Sunday, October 20, 2013

Book Review: The Rising and City of the Dead by Brian Keene

Before these two novels, I had read Keene's novels Gathering of Crows and Darkness on the Edge of Town. Both were enjoyable and made it obvious that Keen had a thing for mass havoc and the destroying the world. It's no surprise that his first novel was a zombie apocalypse novel. Quick disclaimers: The version of The Rising that I read is the original version from the now-defunct Dorchester Publishing. The version currently imprint from Deadite Press has a lot of extra material. Also, one of Deadite's editors sent me a review copy of City of the Dead. Now that that's out of the way...

The Rising

Jim Thurmond has managed to stave off the zombies that have taken over the Earth and hole himself up in a shelter. What he misses most is his son Danny, who is several states away with his ex-wife. When he gets a call from Danny and realizes he's still alive, he sets off to save his son. Along the way, he meets a preacher struggling to keep the faith, an ex-prostitute and junkie,a guilt-ridden scientist who had a hand in bringing the zombies to life, and a demented military officer.

The Rising is just a fun read. It's not hard to see why it won a Bram Stoker award for first novel. This is the kind first novel that signals the beginning of a long and fruitful career in horror writing.

In addition to being fun to read, Keene has a unique take on zombies. As well as being fast, the zombies are also intelligent enough to speak, use weapons, and organize. It's not just humans that come back as zombies either. Birds, dogs, bats, rats, and cats all come back from the dead as well. To make things worse for the human race, a body doesn't have to be bitten to become a zombie. Any corpse that dies comes back as a zombie. With all of these advantages on the zombies' side, it's very easy to believe they would quickly overwhelm humanity and cause societal collapse.

One of the stronger parts of The Rising is how well he balances the world at large with the lives of the individual characters. Given the unique zombies it would have been easy to get lost in the complexities of them and lose the human element altogether. Keene doesn't do that. There's enough back story to most of the characters to make them feel like more than pawns in the grand scheme of things. From the preacher Martin's attempts to figure out how zombies fit in with his concept of the divine, to Frankie the ex-whore kicking her heroin addiction, and of course Jim's determination to reach his son, The Rising is driven just as much by its characters. This said, one of the biggest flaws of the book (or at least the version I read) is that there are enough characters that they could have stood to be fleshed out a little a more. The sadistic Colonel Schow is almost kind of cartoony in how evil he acts.

The plot is actually fairly simple. In fact, the way Jim and the companions he meets on his journey go about, it feels rather episodic. This isn't a bad thing really. It gives us a chance to see this world of Keene's zombies from different perspectives, and it still manages to culminate in a fun climax. A lot of people were pissed off by the ending (which I won't spoil) when this first came out, but I personally think it was a ballsy move on Keene's part to give us this kind of ending. Either way, there was enough demand for a sequel that he eventually wrote one.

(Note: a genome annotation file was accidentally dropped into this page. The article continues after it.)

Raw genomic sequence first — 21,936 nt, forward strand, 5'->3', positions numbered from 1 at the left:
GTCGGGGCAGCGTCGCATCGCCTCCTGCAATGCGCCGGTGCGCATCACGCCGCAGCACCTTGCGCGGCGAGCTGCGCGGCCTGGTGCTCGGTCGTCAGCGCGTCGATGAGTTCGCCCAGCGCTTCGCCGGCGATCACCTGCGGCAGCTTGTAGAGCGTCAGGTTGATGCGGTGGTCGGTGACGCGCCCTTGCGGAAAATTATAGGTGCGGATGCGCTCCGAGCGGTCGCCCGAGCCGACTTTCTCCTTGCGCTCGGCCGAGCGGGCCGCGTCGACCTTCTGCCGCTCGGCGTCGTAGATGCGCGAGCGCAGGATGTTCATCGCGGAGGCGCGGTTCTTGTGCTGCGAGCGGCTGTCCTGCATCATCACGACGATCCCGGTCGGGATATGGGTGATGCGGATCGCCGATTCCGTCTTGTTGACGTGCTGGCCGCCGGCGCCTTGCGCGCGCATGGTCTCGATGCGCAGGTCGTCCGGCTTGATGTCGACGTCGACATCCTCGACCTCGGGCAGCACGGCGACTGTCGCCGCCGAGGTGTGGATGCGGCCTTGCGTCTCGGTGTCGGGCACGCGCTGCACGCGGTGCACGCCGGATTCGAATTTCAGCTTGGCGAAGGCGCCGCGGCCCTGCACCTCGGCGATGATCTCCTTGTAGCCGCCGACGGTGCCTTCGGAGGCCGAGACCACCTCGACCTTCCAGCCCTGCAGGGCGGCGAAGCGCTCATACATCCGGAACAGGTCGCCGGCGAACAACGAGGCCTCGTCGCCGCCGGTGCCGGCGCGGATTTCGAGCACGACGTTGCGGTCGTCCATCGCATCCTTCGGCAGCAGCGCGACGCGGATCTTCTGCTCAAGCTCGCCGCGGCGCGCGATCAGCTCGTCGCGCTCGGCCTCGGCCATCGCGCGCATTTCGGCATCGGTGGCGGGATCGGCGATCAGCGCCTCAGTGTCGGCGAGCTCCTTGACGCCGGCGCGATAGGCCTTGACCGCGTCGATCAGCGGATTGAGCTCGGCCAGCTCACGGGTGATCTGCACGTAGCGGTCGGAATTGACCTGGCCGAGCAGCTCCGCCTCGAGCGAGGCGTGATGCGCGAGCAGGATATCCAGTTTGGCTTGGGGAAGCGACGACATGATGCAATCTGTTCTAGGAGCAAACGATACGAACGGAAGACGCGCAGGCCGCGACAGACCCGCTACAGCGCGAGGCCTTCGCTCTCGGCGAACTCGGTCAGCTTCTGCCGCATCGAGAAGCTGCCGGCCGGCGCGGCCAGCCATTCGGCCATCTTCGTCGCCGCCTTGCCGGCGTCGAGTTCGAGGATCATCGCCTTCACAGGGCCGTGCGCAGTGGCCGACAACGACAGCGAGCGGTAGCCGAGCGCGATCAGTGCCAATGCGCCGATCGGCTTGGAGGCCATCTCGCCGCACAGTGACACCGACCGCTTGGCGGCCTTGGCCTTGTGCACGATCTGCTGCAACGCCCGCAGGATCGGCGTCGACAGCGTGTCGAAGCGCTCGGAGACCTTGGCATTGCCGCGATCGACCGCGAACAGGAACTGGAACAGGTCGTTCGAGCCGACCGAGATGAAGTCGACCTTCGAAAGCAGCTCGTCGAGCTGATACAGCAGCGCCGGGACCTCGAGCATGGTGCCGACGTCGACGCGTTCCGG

Buy The Rising Here

City of the Dead
(Warning: Spoilers for The Rising ahead)

Built to withstand almost anything, Ramsey Tower in the heart of New York City is humanity's last stronghold against the zombie forces. Ramsey, the corporate executive who owns the tower, is doing everything he can to round up survivors and bring them into the tower. Among one of the several rescued is Jim Thurmond, his son Danny, Danny's neighbor Don, and Frankie. Reunited with this son and his story of traveling across the zombie infested country to save him an inspiration to the other survivors, it seems like we've got our happy Hollywood ending. That is, until the zombies start to become more and more organized and double their efforts on attacking the Tower.

Like The Rising, City of the Dead is a fun page turner. In contrast to the previous book which had Jim and his friends running all over the ravaged countrysides and small towns of the east coast, this book takes place almost entirely in New York City. Specifically in the Ramsey tower. The atmosphere here is incredibly claustrophobic as a result. This doesn't make the book feel any smaller though. Keene gives enough detail to how the rest of the world is falling down to remind us we're in the middle of an apocalypse.

Like with The Rising, Keene introduces so many characters, he doesn't get a chance to properly flesh them all out. Don, the new member of Jim's crew, feels especially generic and like he doesn't get much to do. Also, while the moments between the reunited Jim and Danny are usually touching, there are a few times where it slips into bathos.

None of this detracts from the book too much. City of the Dead manages to continue Keene's zombie apocalypse story without succumbing to simply repeating the first book. In fact, City of the Dead could very well be read on its own.

I would highly recommend both The Rising and City of the Dead to fans of zombies and to fans of horror in general.